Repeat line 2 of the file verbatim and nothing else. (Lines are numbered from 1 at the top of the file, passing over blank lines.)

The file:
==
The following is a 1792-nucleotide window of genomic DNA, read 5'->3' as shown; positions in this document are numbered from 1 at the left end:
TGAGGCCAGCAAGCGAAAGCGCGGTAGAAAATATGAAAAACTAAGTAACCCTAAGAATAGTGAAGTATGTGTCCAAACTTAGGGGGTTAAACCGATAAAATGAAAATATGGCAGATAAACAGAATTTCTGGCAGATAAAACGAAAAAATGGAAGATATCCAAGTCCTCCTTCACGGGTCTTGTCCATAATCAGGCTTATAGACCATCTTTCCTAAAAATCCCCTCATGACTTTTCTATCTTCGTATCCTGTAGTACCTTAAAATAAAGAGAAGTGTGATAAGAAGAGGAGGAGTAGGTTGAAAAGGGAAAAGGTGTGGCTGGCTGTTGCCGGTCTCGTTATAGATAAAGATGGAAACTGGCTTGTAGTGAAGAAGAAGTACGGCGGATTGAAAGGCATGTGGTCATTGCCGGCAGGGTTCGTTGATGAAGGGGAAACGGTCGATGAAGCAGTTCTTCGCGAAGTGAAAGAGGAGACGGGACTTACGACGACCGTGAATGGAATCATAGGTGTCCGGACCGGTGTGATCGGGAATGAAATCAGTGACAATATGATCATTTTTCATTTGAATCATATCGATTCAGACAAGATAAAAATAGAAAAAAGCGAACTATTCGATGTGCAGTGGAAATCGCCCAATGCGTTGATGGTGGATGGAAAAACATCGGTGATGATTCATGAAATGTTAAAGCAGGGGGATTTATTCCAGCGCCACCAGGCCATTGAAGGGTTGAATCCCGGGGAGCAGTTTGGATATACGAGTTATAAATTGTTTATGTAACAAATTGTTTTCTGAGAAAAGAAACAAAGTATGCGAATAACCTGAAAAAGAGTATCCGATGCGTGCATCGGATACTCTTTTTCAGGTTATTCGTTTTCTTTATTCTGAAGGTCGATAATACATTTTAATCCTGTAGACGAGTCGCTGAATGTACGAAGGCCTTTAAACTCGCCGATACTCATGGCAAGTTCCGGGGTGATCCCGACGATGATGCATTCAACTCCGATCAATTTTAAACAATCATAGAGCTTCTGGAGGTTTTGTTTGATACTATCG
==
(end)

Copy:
TGAGGCCAGCAAGCGAAAGCGCGGTAGAAAATATGAAAAACTAAGTAACCCTAAGAATAGTGAAGTATGTGTCCAAACTTAGGGGGTTAAACCGATAAAATGAAAATATGGCAGATAAACAGAATTTCTGGCAGATAAAACGAAAAAATGGAAGATATCCAAGTCCTCCTTCACGGGTCTTGTCCATAATCAGGCTTATAGACCATCTTTCCTAAAAATCCCCTCATGACTTTTCTATCTTCGTATCCTGTAGTACCTTAAAATAAAGAGAAGTGTGATAAGAAGAGGAGGAGTAGGTTGAAAAGGGAAAAGGTGTGGCTGGCTGTTGCCGGTCTCGTTATAGATAAAGATGGAAACTGGCTTGTAGTGAAGAAGAAGTACGGCGGATTGAAAGGCATGTGGTCATTGCCGGCAGGGTTCGTTGATGAAGGGGAAACGGTCGATGAAGCAGTTCTTCGCGAAGTGAAAGAGGAGACGGGACTTACGACGACCGTGAATGGAATCATAGGTGTCCGGACCGGTGTGATCGGGAATGAAATCAGTGACAATATGATCATTTTTCATTTGAATCATATCGATTCAGACAAGATAAAAATAGAAAAAAGCGAACTATTCGATGTGCAGTGGAAATCGCCCAATGCGTTGATGGTGGATGGAAAAACATCGGTGATGATTCATGAAATGTTAAAGCAGGGGGATTTATTCCAGCGCCACCAGGCCATTGAAGGGTTGAATCCCGGGGAGCAGTTTGGATATACGAGTTATAAATTGTTTATGTAACAAATTGTTTTCTGAGAAAAGAAACAAAGTATGCGAATAACCTGAAAAAGAGTATCCGATGCGTGCATCGGATACTCTTTTTCAGGTTATTCGTTTTCTTTATTCTGAAGGTCGATAATACATTTTAATCCTGTAGACGAGTCGCTGAATGTACGAAGGCCTTTAAACTCGCCGATACTCATGGCAAGTTCCGGGGTGATCCCGACGATGATGCATTCAACTCCGATCAATTTTAAACAATCATAGAGCTTCTGGAGGTTTTGTTTGATACTATCG